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JavaFX 1.2 Released @ JavaOne Conference


At the JavaOne Conference Sun Microsystems has announced the release of version 1.2 of its rich internet application framework and language – JavaFX. Numerous features have been added, including skinnable UI controls, better layout, local data storage, RSS/Atom feed support, chart support, improved dialogues and remodelled event processing. Also of note is that JavaFX 1.2 now officially runs on Linux and Solaris. I’m happy to see many more UI controls included in this latest release of JavaFX, most notably ScrollBar, which is so painful to re-implement yourself.
JavaFX is a rich client platform for building cross-device applications and content. In the following I will demonstrate JavaFX script, the programming language for JavaFX there I use JavaFX as a short form for JavaFX script.

JavaFX Script is a new programming language from Sun for creating rich media and interactive content which is tightly integrated with Java, as the name indicates. With JavaFX it should be easy to develop Rich Internet Applications (RIA). JavaFX is a compiled language the result of the compilation is Java byte code.
It is also a statically typed language which means that the data types of each variable, return value, etc. is known at compile time. JavaFX is also a declarative language, e.g. you describe what the application should do, rather then specifying the control flow of the application yourself. The language also provides data binding to connect UI elements directly with model elements.

I took a look at JavaFX 1.0 not long after it was released in this article. Two years have passed, and JavaFX has reached version 1.2, just released with significant changes to the language and the API. Applications created under JavaFX 1.1 must be recompiled and may need minor alterations.
The basic nature of JavaFX continues to be creation of GUIs (Graphic User Interfaces) in a declarative language format that defines interface components from Java's well developed "Swing" interface toolkit plus a variety of display effects including animation, vector graphics, audio tracks and video, all running in a Java JVM. Many of the new features in 1.2 are related to flashy display effects. There are also significant additions which will be useful in accessing Web services.
The JavaFX language creates computation functions in a style familiar to Java programmers, with classes extending base classes and implementing interfaces. Version 1.2 brings a new feature which may surprise you: the "mix-in" class declaration modifier. A mix-in class cannot be instantiated directly, rather like the java "abstract" class, but a custom class can extend any number of mix-in classes. Java has insisted on single inheritance in the class hierarchy. If you want multiple inheritance, here is your chance to try it. I wonder if mix-in may make it back to standard Java!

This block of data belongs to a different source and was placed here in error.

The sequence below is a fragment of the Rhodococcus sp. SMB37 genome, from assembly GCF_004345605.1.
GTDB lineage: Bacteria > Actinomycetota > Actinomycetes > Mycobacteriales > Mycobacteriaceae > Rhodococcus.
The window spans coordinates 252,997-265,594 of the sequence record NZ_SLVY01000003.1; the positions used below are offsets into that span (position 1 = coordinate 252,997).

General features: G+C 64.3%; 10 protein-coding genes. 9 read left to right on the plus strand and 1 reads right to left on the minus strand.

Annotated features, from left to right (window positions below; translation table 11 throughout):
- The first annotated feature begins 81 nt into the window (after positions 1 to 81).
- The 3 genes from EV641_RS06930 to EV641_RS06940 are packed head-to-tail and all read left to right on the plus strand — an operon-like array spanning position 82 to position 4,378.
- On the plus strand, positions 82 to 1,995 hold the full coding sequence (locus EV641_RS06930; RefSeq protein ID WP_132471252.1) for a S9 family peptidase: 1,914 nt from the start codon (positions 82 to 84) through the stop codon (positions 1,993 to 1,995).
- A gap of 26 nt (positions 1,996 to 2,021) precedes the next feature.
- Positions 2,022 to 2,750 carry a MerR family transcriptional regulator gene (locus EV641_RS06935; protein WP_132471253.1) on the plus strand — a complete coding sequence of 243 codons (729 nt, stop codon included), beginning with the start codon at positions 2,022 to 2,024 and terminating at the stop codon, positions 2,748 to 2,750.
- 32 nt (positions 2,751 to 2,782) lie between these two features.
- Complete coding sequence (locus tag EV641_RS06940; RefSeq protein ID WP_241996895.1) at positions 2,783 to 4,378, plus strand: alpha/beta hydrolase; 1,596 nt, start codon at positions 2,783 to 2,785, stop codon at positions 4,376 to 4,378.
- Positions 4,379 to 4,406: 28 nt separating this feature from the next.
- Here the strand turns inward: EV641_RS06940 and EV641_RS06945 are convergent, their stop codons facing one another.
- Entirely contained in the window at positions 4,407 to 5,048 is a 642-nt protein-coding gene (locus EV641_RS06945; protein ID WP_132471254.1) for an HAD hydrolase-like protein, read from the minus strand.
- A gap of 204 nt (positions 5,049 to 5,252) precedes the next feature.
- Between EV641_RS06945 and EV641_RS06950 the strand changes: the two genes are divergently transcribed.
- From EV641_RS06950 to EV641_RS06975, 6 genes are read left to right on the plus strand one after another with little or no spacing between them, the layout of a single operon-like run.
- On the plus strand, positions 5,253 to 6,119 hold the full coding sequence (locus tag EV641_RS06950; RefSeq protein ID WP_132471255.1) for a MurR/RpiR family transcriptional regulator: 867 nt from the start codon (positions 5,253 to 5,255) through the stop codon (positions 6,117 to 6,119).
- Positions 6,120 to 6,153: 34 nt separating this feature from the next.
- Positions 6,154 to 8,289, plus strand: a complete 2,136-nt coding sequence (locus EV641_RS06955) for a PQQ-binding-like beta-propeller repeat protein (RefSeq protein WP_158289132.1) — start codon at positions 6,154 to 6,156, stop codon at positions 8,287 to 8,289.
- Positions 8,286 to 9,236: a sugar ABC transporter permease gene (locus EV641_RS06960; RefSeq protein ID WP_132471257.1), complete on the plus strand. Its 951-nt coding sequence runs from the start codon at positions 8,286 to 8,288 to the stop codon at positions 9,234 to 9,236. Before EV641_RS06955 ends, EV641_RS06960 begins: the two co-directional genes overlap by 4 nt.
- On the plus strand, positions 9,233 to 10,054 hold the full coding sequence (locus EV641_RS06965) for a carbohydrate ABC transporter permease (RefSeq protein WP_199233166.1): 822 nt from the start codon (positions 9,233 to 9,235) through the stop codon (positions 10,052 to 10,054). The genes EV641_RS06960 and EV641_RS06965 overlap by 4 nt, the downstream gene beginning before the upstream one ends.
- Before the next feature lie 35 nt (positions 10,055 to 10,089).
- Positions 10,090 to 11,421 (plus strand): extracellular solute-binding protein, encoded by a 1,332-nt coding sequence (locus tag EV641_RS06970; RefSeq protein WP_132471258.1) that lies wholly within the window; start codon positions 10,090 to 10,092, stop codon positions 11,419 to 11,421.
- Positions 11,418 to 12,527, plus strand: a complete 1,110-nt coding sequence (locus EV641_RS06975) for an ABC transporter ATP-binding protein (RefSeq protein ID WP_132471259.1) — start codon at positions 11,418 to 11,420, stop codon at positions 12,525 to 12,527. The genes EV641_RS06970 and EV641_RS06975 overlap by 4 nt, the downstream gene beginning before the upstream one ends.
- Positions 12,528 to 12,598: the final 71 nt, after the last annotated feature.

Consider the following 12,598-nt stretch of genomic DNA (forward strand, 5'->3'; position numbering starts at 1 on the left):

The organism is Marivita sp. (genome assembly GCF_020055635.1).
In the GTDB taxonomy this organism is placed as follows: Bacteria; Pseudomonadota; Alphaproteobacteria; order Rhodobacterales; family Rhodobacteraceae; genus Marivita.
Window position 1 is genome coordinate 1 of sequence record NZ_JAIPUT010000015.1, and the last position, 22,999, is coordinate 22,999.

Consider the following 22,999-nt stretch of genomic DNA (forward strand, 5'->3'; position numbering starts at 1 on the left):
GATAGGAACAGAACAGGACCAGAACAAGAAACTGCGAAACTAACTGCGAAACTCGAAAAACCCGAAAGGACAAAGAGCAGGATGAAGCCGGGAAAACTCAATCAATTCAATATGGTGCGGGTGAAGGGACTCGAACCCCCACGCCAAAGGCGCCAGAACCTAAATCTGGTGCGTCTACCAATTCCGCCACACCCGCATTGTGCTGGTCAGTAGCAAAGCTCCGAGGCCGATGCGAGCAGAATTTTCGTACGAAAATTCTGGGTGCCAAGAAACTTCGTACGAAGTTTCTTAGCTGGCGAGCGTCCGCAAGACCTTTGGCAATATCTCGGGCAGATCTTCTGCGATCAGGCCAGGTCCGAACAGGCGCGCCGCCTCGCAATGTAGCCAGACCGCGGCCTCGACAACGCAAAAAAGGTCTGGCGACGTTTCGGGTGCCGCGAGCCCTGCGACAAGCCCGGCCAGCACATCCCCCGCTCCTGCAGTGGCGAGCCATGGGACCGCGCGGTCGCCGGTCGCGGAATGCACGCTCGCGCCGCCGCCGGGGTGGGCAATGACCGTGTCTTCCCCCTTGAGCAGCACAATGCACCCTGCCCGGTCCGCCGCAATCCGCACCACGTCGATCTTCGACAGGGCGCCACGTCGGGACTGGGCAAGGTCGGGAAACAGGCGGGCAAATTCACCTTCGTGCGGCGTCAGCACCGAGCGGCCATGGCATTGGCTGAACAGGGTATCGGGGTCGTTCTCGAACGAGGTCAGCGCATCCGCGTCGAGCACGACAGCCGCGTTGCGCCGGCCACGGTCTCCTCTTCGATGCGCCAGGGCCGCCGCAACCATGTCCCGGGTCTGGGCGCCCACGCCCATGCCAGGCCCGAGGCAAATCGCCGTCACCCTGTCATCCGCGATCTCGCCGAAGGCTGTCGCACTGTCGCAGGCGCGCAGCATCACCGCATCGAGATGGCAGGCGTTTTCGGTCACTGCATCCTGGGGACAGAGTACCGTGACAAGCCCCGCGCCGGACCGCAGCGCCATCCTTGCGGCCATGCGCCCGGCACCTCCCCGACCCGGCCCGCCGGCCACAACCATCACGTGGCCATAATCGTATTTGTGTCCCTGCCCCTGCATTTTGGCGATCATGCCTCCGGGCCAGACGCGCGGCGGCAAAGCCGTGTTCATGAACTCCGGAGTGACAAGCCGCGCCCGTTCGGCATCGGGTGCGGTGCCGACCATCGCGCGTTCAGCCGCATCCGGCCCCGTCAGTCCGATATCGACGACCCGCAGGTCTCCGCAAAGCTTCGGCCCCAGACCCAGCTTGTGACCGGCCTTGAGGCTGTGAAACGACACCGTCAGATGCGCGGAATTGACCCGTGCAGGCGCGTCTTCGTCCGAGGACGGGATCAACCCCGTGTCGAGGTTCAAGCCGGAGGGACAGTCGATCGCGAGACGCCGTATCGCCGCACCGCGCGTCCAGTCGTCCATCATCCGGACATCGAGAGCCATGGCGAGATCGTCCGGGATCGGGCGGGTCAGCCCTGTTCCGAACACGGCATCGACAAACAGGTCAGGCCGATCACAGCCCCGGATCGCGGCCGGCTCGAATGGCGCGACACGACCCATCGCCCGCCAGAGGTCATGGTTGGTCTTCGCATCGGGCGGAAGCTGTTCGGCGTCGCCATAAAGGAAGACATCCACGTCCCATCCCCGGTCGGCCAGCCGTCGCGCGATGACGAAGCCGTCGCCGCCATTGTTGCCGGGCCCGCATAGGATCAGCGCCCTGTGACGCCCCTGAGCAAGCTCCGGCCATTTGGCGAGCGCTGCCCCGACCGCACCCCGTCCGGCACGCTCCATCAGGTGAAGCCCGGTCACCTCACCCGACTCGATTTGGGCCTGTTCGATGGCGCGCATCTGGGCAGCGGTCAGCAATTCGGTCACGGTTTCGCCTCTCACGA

(a JavaFX sample application)

Top 10 New Features
  1. Stage infrastructure enhancements, including Screen class and Alerts.
  2. Direct referencing of Java arrays.
  3. Mixin inheritance and the elimination of multiple inheritance.
  4. The BoxBlur effect — nearly 20 effects are available now!
  5. Improved asynchronous processing model, extended by API classes that require it — for example, HttpRequest.
  6. The Math and Properties classes.
  7. New layout classes and improved support for creating custom layouts.
  8. More skinnable or CSS-styled controls, and improved support for creating custom UI controls — for example, the Behavior class.
  9. RSS and Atom feed support.
  10. Charting support, including Area, Bar, Bubble, Line, Pie, Scatter, and X/Y.

(the JavaFX install screen)

Here’s a look at some of the new additions I found :
  • No addition in javafx.animation package
  • Same goes for javafx.animation.transition package
  • In javafx.async package old classes are rem,oved and 3 new classes namely, JavaTaskBase to provide running classes in thread outside EDT, RunnableFuture(the name explains it all), and Task class which a way of starting, stopping and tracking code that does not run on the JavaFX event dispatch thread(straight from the docs).
  • a new javafx.data package which has 2 classes Converter(incidentally it have fromString() and toString() method) and a Pair class which defines a simple name value variables
  • This is the big one, there is a whole package(and 3 of them ) for managing feed(RSS and Atom) javafx.data.feed defines the base classes for javafx.feed.data.rss pacakges and javafx.data.feed.atom packages and they provide both RSS and atom functionality
  • No surprises in javafx.data.pull and javafx.data.xml package (this is not an in-depth view)
  • a new package javafx.date.DateTime which provides support for proleptic Gregorian calendar (the pure Gregorian calendar with no Julian-Gregorian transition).
  • A new SwingUtils class in javafx.ext.swing package which have a new function toFXImage() to convert bufferedimage to fx image
  • A new FXDNode class which is a revamped UIStub class which has backgroundloading support
  • Many new classes in javafx.geometry package HPos, VPos(for positioning and alignment) and Insets class and BOunds and BoundingBox class
  • A new class URLConverter in javafx.io.http package which support string to URL conversion among other functionality
  • Another Big one for me in terms for funtionality a local javafx.io package containing Resource and Storage classes for local persistence